Well, at present, the 2.2 GW coal power plant, which went into operation in Grevenbroich-Neurath (in Germany) in August 2012, emits 16.7 million tons of CO2 each year, that’s a bit more than half a ton of CO2 every second. To emit our carbon footprint, the Neurath coal power plant needs to run for 12 minutes. This comparison makes it sound like 385 t wasn’t much.
But to put it into perspective, we compared it to everyday life situations:
A Toyota Hilux with CO2 emissions of 277 g/km could travel 35 times around the world before its emissions would be equivalent to the carbon footprint of our school.
A VW City Golf with CO2 emissions of 115 g/km, a more efficient car, could even travel 84 times around the world before its emissions would be equal to our carbon footprint.
To emit 384 t of CO2 , an iron would be able to run for 81 years, a dishwasher for 85 years, a hairdryer for 135 years and a washing machine for 311 years.
So that’s a big amount of carbon that could be used elsewhere much more useful.
Do you remember that 80 % of students would be willing to do car-sharing?
If we realized this potential completely, our carbon footprint of 385 440 kg would be reduced to 211 135 kg. That’s a reduction of 45 %, which is equivalent to 174 304 kg of CO2 less every year.
This measure doesn’t cost a penny, but requires that people change their ways.
Unfortunately that’s the most difficult change!! We’ve seen this throughout all of our projects. And the older people are, the more impossible it becomes .
We clearly remembered last year June when we tried to convince our school’s administration to replace the plastic plates for the food sold at our green school bazaar. It didn’t mean more money, but it was still a problem and nearly didn’t happen…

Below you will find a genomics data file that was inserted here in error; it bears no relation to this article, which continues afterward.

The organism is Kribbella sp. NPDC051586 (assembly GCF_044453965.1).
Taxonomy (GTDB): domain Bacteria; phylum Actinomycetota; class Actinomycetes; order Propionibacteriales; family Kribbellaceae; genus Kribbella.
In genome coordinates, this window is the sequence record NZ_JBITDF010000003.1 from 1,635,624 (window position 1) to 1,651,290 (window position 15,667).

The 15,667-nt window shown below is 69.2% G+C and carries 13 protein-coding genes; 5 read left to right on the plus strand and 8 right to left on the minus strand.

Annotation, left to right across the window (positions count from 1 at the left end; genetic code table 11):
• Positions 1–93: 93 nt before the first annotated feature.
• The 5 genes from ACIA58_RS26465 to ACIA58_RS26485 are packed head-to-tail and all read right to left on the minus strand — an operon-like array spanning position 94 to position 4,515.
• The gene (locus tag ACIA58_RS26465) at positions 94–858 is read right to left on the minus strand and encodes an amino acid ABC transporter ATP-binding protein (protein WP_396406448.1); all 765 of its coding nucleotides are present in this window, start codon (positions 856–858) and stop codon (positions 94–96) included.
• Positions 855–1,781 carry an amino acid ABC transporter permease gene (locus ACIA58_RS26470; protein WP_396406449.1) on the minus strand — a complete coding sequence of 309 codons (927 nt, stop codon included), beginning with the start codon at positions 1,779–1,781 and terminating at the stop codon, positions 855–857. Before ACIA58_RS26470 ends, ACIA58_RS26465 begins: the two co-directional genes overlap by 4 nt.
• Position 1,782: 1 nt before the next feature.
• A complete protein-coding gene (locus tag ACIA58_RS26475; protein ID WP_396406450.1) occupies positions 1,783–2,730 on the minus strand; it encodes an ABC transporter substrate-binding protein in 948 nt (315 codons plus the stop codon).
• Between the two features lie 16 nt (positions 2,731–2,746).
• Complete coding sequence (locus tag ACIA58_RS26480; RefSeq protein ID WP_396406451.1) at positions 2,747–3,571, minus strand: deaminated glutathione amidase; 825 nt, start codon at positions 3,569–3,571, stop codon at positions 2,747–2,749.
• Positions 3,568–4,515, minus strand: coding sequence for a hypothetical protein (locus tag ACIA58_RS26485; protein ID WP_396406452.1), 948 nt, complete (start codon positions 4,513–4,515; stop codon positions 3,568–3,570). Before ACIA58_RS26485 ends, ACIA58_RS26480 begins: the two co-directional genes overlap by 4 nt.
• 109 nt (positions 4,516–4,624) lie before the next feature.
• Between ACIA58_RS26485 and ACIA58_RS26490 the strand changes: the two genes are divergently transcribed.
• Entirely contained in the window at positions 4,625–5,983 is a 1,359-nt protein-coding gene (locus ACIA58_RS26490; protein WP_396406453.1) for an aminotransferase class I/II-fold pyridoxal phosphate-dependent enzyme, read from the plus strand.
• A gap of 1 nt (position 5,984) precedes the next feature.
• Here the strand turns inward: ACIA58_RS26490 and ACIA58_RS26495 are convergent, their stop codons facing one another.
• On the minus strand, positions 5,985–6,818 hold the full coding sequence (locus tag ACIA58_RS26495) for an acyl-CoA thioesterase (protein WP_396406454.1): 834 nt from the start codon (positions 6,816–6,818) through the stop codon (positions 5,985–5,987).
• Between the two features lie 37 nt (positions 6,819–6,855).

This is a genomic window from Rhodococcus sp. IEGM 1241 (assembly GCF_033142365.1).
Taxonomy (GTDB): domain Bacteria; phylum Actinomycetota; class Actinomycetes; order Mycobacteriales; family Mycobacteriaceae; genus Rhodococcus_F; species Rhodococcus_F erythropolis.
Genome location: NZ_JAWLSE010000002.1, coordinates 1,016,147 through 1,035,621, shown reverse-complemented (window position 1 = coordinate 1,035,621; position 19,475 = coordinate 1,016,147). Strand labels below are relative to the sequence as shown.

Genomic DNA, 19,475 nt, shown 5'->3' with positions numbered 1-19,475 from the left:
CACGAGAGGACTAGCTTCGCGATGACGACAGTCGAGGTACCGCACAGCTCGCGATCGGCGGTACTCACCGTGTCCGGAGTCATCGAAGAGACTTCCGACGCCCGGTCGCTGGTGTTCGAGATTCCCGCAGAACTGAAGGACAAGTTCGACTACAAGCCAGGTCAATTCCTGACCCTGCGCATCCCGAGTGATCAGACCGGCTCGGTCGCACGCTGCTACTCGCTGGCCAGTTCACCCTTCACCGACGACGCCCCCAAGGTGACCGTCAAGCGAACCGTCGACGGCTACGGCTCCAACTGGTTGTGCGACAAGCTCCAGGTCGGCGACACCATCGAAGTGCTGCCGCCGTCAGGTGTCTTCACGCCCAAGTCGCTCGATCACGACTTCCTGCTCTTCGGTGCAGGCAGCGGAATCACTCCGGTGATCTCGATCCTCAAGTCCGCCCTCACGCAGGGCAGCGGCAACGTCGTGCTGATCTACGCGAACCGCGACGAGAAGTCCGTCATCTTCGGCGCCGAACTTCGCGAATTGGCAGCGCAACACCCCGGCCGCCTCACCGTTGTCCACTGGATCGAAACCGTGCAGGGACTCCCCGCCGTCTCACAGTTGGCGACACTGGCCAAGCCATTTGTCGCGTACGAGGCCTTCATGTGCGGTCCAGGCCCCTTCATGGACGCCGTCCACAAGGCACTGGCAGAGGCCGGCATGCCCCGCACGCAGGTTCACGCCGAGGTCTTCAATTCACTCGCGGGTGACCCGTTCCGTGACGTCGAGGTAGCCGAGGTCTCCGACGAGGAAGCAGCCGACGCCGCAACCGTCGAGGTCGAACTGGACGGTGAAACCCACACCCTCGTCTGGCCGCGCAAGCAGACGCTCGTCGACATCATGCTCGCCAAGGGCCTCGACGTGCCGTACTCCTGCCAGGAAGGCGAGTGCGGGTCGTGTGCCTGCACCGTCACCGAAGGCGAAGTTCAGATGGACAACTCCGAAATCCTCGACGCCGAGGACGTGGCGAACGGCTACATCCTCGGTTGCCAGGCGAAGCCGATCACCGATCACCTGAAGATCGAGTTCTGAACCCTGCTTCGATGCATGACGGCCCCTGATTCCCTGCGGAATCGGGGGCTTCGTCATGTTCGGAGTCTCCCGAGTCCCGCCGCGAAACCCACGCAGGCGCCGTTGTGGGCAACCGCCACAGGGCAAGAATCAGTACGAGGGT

We don’t want to say we’ve given up on the grown-ups…
In the fourth step of the project we started working on campaigns to promote measures reducing our transport carbon footprint. The first idea was car sharing. Ideally this campaign should be followed by providing an easy way of cooperation between parents in the same suburb. We were thinking of an online car sharing platform on the internet.
Great idea, but such a platform costs money and needs a lot of knowledge we don’t have! And as we said before: Trying to change adults and their ways is a highly frustrating endeavor.
So we decided to rather tap into the spontaneity of our students. In the end parents will always do what their kids ask them to do. So by getting the students onto our side, would sooner or later also change their parents.
Therefore, on 19 April 2013 we organized the first EVER bike bus to DHPS. What a refreshing positive experience that was!
The bike bus was only announced three days before the actual event, nevertheless 65 students turned up and experienced a completely new way of getting to school.
Nobody would have thought that it can be so much fun to reduce carbon emissions!
After the event everybody agreed: We need a bike bus more often!
After the May holidays 2013 the YouThinkGreen Namibia group will work on setting up a bike bus once a month from several townships of Windhoek.
In the long run the idea is to set-up bike bus-stops in these suburbs in the same way normal bus-stops work. Our thoughts were to make some easily identifiable signboards and place them on lamp posts at gathering points. We would also like to number them, so that people can say ‘meet you at post 12’, and this would tie in well with mobile apps if we went down that route. At a given time on the timetable students meet at the bus-stop without any prior arrangements and leave to school as a bike bus according to the given time on the timetable. In that way parents don’t need to provide any transport nor worry about safety and our carbon footprint becomes less and less… 🙂
On 28 June the second bike-bus took place. Click here for some more info.
For the latest news on the development of our bike bus, please visit the bike-bus category on our blog page.